I live for food. I am cleaning the lunch table and wondering what is for dinner. I love to cook (Waiting to heal from surgery before I can get back in there full time again) and I love to eat what I cook. I would much rather have a friend come over with a covered dish, or a bottle of wine and sit around a table of good food and shoot the breeze. Good friends and good food. to me, that is what life is all about.

Wednesday, August 6, 2008

Moroccan Stew

This recipe we found...well not found but were introduced to under odd circumstances. My daughter(who is a vegetarian) had a sleep over with her best friend. They were already aware of her vegetarianism, but most people panic and have no clue what to do. Luckily this mother is a cooking mom, so she put on her Google cap and found this recipe. We fell in love with it and is a dish we make on a regular bases.

Do not omit any of the spices, or trust will regret it, the dish depends on all the spices listed. If you do not have them, then wait and buy what is necessary. It will be worth it.

2T olive oil
1 cup chopped onion
3 cloves garlic, minced
2t paprika
1t salt
1/2t pepper
1/2t coriander
1/2t cumin
1/2t turmeric
1/2t ground ginger
1/4t cayenne (This is plenty)
1 cup of water
28 oz. canned tomatoes, drained
2T lemon juice
3 cups 1-inch cubes peeled hard squash (We prefer calabaza, but acorn, or butternut can be used in its place)
2 cups cubed, peeled carrots
Chop vegetables and set aside. Heat oil in large saucepan over medium heat. Add onion; saute until soft, stirring often, about 5 minutes. Add garlic; stir 1 minute. Mix in all spices (We put all spices in a small bowl for convenience) Add 1 cup of water, tomatoes, and lemon juice. Bring to boil. Add squash and carrots. Cover and simmer over medium-low heat until vegetables are tender, stirring occasionally, about 20-25 minutes.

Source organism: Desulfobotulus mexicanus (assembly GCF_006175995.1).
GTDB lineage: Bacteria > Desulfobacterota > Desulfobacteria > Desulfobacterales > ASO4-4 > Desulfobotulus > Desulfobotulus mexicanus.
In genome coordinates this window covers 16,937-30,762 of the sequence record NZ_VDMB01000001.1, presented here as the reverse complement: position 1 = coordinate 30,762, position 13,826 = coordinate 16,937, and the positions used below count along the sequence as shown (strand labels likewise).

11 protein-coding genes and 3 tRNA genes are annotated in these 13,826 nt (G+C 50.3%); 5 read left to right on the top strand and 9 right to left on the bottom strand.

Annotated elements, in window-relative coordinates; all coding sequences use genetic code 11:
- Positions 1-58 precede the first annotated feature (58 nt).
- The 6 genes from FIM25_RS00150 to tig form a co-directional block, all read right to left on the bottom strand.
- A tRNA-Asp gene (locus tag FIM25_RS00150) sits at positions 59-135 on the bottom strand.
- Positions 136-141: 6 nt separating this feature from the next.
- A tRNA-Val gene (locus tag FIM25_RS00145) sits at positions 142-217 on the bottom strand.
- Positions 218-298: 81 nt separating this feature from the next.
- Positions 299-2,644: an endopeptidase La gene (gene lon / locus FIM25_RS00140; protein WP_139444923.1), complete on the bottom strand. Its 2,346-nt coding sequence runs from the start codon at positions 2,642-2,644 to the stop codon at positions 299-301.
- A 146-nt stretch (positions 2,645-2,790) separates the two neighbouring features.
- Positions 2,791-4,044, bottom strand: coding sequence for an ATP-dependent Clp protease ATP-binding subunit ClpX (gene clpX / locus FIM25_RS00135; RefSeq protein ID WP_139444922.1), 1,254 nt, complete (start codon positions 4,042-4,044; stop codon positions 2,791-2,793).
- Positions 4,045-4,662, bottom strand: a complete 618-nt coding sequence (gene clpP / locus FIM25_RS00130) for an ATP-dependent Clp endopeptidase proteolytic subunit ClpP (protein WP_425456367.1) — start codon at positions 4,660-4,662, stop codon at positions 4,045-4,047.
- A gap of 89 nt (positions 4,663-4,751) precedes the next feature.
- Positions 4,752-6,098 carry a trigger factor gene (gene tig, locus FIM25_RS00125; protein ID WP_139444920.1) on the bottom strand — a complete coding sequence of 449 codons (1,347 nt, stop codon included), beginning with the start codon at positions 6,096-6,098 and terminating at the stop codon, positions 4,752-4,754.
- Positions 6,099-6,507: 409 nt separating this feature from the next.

This dish can be served with a grain such as quinoa, or cous cous. I have even used rice in a pinch. My daughter prefers to use it with nothing, more like a soup. But it is delicious all the same and any way you want to eat it. Enjoy!

Monday, August 4, 2008

I Have Gadgets and I'm Not Afraid to Use Them

Yes indeedy folks, you heard right. I finally got hold of my Christmas Gift Card my mother had sent to me via my sister. but somehow that poor card got a HUGE detour. I finally got it while I was in Miami having my spinal surgery. So, when I was well enough to leave the house, my hubby took me and the children and off to Bed, Bath & Beyond we went. The first thing my daughter and I determined(since she helps out tremendously in the kitchen) was what we needed most. And straight out of the bull pen was a knife. And Viola, you see it above, we purchased one of Rachael Ray's more accessible knives. not too large and not to small. It is just right. So mom, thinking she knows what she is doing, breaks the poor little knife in. Well low and behold, that thing is sharp, and I have the cut to prove it. Yep. I was slicing carrots, so I thought it was just carrot juice...oh so no. that was blood and it was coming form my finger. Once we realized just how sharp it was and handled it with much more care, we have learned to love that thing. Sharp knives are essential in any kitchen.

Now this little gift was not something I was necessarily in the market for, but you have to understand two things. 1) We use garlic in everything, even in our cereal...nah, just kidding, but we do go through tons of Vampires here. 2) The one I was currently using was so small that I could not put a clove of garlic inside, unless I chopped it in half. One clove. So you see my dilemma. Now I can practically put an entire head of garlic in there now. Ahhh, modern technology.

And last but certainly not least, we went with a microplaner. We debated about this one. Since my daughter is the chief cookie maker, we almost purchased a silicone mat, but decided on this. We can use this for so many things other than lemon zest, so the microplane jumped into our cart. All in all it was a good day for gadget shopping.

This is what gets me about people. Everyone knows I love being in the kitchen. So why get me anything other than something that goes in the kitchen. I could actually place my bed in there, that is how much I love being in my kitchen...and yes, even the cleaning up part. I love cooking and eating. I cannot thank my mother enough for getting me this Gift Card, even though it took nearly 8 months for me to get it and decide what we actually needed. But we now have a happier kitchen. And all of you readers are invited over for a meal so I can use all of said items mentioned above.